* Libyan Investment Authority (LIA) files law suit in London
* Says paid more than $1 bln for trades that ended worthless
* Says Goldman exerted undue influence by encouraging trades
* Goldman says claims without merit, to defend them strongly
By Clare Hutchison
LONDON, Jan 30 Goldman Sachs exploited a lack of
financial knowledge at Libya's sovereign wealth fund and a
position of trust when it encouraged the fund to invest more
than $1 billion in trades that ended up worthless, the fund has
claimed in court documents.
The Libyan Investment Authority (LIA) last week filed a law
suit against the U.S. investment bank in London's High Court,
seeking to cancel a series of equity derivatives trades between
January and April 2008 and the repayment of premiums paid to
Goldman Sachs for its services.
In court documents seen by Reuters on Thursday, the LIA said
Goldman took advantage of the fund's "financially illiterate"
staff, who had placed trust and confidence in the bank.
The LIA estimates Goldman made "substantial and unusually
high" profit of around $350 million on the trades, which expired
as worthless in 2011, the documents show.
A spokesperson for Goldman said: "We think the claims are
without merit, and will defend them vigorously."
The LIA became a Goldman client in August 2007, shortly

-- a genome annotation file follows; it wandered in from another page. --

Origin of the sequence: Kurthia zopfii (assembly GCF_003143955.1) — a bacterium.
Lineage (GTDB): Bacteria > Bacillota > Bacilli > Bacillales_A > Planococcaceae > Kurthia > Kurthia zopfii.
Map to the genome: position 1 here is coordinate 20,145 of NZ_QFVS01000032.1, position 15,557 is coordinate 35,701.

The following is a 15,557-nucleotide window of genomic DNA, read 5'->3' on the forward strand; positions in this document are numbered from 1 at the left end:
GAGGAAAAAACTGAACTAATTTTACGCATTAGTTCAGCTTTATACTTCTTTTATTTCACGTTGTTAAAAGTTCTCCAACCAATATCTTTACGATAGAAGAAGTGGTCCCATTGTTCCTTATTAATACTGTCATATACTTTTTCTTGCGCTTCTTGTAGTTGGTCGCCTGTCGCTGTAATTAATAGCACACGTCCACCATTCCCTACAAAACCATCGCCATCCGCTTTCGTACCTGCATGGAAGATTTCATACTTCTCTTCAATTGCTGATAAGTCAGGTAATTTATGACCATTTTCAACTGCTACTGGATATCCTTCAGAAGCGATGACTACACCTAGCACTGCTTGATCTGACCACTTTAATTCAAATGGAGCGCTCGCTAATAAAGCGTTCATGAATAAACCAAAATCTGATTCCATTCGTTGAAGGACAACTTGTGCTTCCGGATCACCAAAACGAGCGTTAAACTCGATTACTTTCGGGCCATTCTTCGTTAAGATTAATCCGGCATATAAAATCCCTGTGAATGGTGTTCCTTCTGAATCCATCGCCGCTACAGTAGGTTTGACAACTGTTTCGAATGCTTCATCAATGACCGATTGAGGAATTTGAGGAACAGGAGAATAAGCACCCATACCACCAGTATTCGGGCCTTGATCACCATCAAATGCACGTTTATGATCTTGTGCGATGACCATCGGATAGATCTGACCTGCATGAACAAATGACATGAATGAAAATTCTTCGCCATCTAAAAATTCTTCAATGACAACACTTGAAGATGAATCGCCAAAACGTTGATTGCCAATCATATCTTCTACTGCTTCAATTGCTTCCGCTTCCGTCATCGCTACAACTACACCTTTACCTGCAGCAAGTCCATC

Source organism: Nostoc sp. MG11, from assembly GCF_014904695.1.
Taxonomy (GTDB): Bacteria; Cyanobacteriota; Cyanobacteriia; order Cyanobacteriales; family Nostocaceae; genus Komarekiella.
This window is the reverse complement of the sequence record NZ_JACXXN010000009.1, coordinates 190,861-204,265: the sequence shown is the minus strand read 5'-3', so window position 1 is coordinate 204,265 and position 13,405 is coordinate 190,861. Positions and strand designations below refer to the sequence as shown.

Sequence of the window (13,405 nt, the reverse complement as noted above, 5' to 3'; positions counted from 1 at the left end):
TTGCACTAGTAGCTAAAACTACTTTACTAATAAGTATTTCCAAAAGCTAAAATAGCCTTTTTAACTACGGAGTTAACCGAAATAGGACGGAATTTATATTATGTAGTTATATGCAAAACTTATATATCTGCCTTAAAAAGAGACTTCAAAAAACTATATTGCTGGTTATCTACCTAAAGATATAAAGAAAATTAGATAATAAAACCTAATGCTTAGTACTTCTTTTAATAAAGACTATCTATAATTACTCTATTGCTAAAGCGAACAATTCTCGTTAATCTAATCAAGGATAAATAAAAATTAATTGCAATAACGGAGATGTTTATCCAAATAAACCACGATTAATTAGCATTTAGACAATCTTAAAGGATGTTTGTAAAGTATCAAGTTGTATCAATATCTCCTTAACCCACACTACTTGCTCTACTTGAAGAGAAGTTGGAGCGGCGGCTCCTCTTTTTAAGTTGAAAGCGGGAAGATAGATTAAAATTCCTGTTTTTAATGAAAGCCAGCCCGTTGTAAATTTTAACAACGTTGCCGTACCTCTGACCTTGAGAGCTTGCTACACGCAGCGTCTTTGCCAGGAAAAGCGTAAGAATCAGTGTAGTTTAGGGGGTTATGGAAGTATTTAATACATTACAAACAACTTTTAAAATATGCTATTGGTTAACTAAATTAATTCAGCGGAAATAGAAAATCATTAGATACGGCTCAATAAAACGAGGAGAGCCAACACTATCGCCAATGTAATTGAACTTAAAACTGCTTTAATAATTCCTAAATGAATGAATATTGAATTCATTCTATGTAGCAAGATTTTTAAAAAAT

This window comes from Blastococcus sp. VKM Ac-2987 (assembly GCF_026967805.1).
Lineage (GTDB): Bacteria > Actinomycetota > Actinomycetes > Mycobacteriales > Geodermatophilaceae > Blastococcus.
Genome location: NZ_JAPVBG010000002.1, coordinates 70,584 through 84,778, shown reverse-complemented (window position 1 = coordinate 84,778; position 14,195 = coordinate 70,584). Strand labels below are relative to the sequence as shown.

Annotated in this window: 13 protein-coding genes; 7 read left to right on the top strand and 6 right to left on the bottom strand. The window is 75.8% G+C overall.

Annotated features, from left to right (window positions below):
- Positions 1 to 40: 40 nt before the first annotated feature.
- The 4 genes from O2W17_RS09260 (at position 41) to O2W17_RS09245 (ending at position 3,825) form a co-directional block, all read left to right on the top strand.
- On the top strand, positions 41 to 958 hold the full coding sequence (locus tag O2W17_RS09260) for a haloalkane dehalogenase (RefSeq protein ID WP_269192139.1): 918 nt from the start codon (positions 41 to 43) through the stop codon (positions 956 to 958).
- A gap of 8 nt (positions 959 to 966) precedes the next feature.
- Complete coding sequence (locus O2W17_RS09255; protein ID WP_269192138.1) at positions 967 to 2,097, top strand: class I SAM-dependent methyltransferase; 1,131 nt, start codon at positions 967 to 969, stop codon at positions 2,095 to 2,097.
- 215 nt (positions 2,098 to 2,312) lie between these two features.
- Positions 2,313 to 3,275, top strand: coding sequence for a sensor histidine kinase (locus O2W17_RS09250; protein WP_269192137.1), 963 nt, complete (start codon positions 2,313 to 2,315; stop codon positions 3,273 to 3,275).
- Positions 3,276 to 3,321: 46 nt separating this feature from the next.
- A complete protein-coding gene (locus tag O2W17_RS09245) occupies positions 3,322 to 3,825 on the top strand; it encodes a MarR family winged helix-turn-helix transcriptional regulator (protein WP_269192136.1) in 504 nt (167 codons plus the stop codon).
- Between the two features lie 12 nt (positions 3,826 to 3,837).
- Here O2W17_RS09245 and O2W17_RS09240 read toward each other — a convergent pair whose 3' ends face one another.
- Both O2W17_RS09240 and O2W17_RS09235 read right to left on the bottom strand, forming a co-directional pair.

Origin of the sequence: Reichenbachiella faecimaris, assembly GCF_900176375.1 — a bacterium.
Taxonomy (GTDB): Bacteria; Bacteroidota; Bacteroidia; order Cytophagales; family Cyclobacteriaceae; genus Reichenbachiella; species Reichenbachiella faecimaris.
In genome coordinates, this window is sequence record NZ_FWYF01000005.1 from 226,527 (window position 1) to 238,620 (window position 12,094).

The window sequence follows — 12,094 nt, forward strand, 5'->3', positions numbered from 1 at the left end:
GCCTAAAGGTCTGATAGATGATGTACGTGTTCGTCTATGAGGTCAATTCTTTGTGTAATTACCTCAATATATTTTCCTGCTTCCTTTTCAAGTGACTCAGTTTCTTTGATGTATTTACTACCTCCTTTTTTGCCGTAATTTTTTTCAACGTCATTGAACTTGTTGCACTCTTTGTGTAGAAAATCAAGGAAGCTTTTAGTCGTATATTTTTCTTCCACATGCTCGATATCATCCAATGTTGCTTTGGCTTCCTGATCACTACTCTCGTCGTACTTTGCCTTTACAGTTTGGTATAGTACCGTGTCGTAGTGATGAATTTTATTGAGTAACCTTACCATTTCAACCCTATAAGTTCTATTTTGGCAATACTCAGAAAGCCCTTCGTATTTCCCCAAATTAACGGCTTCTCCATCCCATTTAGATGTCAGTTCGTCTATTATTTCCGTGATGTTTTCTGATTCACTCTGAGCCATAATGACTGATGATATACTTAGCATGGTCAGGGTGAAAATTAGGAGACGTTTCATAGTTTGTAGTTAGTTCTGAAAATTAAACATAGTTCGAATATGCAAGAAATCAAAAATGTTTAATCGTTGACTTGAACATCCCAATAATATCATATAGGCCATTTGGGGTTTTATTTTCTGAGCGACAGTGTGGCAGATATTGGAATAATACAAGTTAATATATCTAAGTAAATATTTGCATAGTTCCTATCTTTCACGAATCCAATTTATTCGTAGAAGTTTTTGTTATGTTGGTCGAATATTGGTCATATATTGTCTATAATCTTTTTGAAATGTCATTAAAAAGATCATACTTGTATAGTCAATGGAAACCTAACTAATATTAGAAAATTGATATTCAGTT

after it began operating. Under the partnership, Goldman offered
to train LIA staff in financial markets and products, alongside
giving strategic investment advice, according to the filing.
The relationship between the two became so close that a
Goldman executive addressed the LIA employees as his friends and
frequently gave them small gifts, such as aftershaves and
chocolates, the LIA said.
It was that executive who "heavily encouraged" the LIA to
obtain exposure to stocks, including shares in Citigroup
and EDF, on a leveraged basis by entering into a number
of large long-dated complex derivatives transactions, it said.
The LIA said Goldman failed to properly document these
trades, providing details only after they had been executed.
Only when it received those details did the LIA come to
understand that the trades were not cautious investments, but
rather "complex derivatives and synthetic instruments which
represented highly speculative gambles", it said.
In a statement accompanying the filing, AbdulMagid Breish,
Chairman of the LIA, described the transactions as "unjust".
"The unique circumstances allowed Goldman Sachs to take
advantage of the LIA's extremely limited financial and legal
experience, to deliberately exploit its position of influence,
and to take advantage in a way that generated colossal losses
for the LIA but substantial profits for Goldman Sachs," he said.
Goldman has just under two weeks to acknowledge service of
the legal proceedings.